The Law Society of Alberta is in support of a change to provincial legislation that would allow prospective lawyers to forgo swearing an oath to the Queen amid an ongoing lawsuit that claims the rule violates religious freedoms.
Executive director Elizabeth Osler posted a statement to the society’s website on Tuesday that said making the oath optional “would be consistent with the approach taken in several other Canadian jurisdictions and would remove inequitable barriers to the practice of law.” She said in a subsequent statement to The Globe and Mail that the society isn’t formally asking the government to make such a change.
The Government of Alberta and the law society, a self-governing body that sets standards for lawyers, are named as defendants in a lawsuit filed last month by Prabjot Singh Wirring, a prospective lawyer from Edmonton. Mr. Wirring argues the requirement violates his religious freedoms as an Amritdhari (initiated) Sikh because he has already made an absolute oath to Akal Purakh, one of the Sikh names for the divine being in his religious tradition.
The official oath under the Oaths of Office Act is: “I, (name), swear that I will be faithful and bear true allegiance to Her Majesty Queen Elizabeth II, her heirs and successors, according to law. So help me God.”
Mr. Wirring wishes to provide an alternative oath, or be exempt from the existing one, to be admitted to the bar and enrolled as a member of the Law Society – options that are already available in other provinces and territories in Canada. Mr. Wirring said in a statement it was heartening to see the society act on its commitment to ensure equity, diversity and inclusion in the legal profession.
“Confronting systemic discrimination requires honest introspection as well as bold advocacy to identify policies and practices that marginalize members of our communities,” he said, while issuing a call to action to the Alberta government to listen the society and swiftly remove “this unnecessary barrier.”
Justice Minister spokeswoman Katherine Thompson said in an e-mailed statement that it would be inappropriate to comment while the case is before the courts.
The government recently filed a statement of defence in the lawsuit, rejecting all of the plaintiff’s claims. The statement of defence argues that the oath is not an oath to the Queen as a sovereign or entity but a symbolic commitment to the Constitution of Canada and democratic principles.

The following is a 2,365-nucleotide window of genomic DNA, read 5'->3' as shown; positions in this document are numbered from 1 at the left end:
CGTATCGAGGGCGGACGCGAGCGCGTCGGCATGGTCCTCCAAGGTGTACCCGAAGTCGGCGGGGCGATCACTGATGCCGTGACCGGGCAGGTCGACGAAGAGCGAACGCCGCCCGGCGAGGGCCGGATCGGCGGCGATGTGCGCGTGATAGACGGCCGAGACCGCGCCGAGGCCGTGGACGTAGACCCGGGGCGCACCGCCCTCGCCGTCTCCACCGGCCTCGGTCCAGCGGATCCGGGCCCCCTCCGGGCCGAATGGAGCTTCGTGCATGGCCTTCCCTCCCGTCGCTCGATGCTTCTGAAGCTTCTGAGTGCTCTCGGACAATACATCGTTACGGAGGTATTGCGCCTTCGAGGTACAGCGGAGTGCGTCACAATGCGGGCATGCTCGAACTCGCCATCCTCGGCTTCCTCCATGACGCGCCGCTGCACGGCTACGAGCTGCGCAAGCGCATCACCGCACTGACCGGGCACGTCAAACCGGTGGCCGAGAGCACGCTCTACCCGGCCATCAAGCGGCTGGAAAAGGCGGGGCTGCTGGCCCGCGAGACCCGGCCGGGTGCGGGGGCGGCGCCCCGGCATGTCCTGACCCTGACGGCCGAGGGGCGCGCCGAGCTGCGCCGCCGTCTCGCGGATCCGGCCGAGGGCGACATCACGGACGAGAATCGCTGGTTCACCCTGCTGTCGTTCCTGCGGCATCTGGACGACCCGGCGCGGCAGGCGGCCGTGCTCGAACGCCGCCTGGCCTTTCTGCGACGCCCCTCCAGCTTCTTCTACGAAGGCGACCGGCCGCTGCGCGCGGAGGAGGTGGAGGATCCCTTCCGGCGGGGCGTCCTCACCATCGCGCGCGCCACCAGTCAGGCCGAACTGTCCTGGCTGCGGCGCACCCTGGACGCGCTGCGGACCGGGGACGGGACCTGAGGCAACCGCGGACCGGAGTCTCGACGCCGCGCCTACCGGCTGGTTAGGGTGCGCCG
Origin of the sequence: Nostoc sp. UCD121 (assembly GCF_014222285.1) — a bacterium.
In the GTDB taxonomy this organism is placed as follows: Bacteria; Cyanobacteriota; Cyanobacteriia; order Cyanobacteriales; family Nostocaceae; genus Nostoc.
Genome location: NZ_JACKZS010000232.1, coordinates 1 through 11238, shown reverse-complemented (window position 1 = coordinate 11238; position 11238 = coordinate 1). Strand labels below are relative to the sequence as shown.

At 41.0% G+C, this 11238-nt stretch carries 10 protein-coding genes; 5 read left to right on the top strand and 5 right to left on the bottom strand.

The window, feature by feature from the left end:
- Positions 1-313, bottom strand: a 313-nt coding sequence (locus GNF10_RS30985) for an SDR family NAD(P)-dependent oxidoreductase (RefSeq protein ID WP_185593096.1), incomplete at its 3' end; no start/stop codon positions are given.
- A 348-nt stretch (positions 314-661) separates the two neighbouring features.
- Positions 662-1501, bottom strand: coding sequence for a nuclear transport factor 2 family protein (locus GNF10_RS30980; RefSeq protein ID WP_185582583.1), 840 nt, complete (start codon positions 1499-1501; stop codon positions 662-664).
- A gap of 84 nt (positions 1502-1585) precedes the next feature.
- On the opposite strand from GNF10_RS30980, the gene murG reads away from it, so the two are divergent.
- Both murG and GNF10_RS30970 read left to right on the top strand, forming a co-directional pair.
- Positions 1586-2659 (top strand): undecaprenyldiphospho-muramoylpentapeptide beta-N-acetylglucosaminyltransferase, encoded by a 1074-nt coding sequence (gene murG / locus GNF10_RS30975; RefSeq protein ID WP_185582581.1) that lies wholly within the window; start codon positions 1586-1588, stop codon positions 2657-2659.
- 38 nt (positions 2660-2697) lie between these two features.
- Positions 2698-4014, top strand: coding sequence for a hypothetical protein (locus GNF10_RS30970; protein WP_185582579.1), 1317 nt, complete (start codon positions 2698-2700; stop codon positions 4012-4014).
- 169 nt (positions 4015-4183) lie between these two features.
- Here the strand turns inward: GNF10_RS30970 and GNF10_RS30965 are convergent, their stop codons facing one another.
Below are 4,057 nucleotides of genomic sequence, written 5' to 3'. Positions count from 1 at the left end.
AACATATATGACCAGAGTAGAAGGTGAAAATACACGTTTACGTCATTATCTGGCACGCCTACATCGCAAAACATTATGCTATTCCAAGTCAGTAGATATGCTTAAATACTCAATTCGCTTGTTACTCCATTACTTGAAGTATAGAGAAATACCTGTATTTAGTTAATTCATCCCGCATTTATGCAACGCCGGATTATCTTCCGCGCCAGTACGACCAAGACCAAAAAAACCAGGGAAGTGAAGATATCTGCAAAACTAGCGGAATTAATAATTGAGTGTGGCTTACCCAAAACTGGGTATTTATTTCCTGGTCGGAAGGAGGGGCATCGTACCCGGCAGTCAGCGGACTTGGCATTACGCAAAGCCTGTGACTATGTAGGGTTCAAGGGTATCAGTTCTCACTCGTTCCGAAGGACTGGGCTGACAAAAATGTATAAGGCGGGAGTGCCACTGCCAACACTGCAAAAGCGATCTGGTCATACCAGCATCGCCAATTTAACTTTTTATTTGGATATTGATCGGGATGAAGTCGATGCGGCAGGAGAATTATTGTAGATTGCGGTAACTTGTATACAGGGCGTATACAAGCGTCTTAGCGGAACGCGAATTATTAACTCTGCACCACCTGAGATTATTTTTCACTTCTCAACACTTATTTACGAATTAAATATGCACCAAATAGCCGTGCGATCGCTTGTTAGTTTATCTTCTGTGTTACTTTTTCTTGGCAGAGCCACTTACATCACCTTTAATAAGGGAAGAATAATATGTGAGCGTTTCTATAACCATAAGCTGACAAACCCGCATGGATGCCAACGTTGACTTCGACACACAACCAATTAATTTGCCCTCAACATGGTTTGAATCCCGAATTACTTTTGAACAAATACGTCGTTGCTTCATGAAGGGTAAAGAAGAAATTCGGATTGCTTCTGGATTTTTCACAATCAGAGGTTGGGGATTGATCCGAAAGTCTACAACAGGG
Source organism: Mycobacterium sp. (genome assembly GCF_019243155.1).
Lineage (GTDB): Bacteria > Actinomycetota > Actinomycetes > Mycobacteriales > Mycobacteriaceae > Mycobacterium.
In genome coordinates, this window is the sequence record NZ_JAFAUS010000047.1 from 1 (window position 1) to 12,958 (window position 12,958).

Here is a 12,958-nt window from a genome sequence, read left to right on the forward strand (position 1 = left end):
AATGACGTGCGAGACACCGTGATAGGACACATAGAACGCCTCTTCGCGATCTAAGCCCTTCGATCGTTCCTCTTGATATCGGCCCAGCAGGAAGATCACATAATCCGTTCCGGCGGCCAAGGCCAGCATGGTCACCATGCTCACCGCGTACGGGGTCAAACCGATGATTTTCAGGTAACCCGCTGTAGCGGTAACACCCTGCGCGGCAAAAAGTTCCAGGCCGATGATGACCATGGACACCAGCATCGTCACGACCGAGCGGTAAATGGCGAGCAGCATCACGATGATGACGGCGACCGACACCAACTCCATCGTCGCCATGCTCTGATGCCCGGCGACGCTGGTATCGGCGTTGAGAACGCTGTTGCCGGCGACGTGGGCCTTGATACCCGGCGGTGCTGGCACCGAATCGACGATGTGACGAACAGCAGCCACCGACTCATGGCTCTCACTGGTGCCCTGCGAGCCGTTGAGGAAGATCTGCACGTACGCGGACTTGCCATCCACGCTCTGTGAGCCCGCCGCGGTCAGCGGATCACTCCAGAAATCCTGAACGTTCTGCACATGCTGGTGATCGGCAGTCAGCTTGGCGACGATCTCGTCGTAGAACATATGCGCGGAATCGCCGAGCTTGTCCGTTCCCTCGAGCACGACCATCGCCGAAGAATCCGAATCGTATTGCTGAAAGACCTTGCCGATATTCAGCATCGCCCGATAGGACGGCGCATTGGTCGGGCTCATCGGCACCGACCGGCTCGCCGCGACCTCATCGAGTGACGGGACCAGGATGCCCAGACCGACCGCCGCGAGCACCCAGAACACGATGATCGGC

“The plaintiff’s religious objection is based on a misunderstanding of the oath,” the document says.
While the government argues that Mr. Wirring’s Charter rights have not been infringed, the statement of defence also argues that even if they have, any infringement can be justified under Section 1 of the Charter. That section says rights can be limited by law so long as they are shown to be reasonable in a free and democratic society.
Alberta’s law society, in its statement of defence, said it “takes no position” with respect to claims made by the plaintiff.
Last week, 31 law professors from the University of Calgary and University of Edmonton signed an open letter addressed to Justice Minister Tyler Shandro in support of Mr. Wirring, in which they urged him to change the oath requirement. The group pointed to a 1988 legal challenge by Patricia Monture, who argued she should not have to swear an oath to the Queen because she belonged to a sovereign First Nation.
The case did not go to court. The Law Society of Ontario, unlike the Law Society of Alberta, made the oath optional as it had the power to do so. Ms. Monture, a member of the Mohawk Nation from the Six Nations Grand River Territory near Brantford, Ontario, was called to the bar in 1994. The lawyer, activist and academic died in 2010.
“Amending Alberta’s Legal Profession Act to make the oath of allegiance optional is a small, uncontroversial step that the Government of Alberta can take to promote diversity, equity and inclusion in the legal profession and across the communities where lawyers serve,” said the letter. “We urge you to take this step.”
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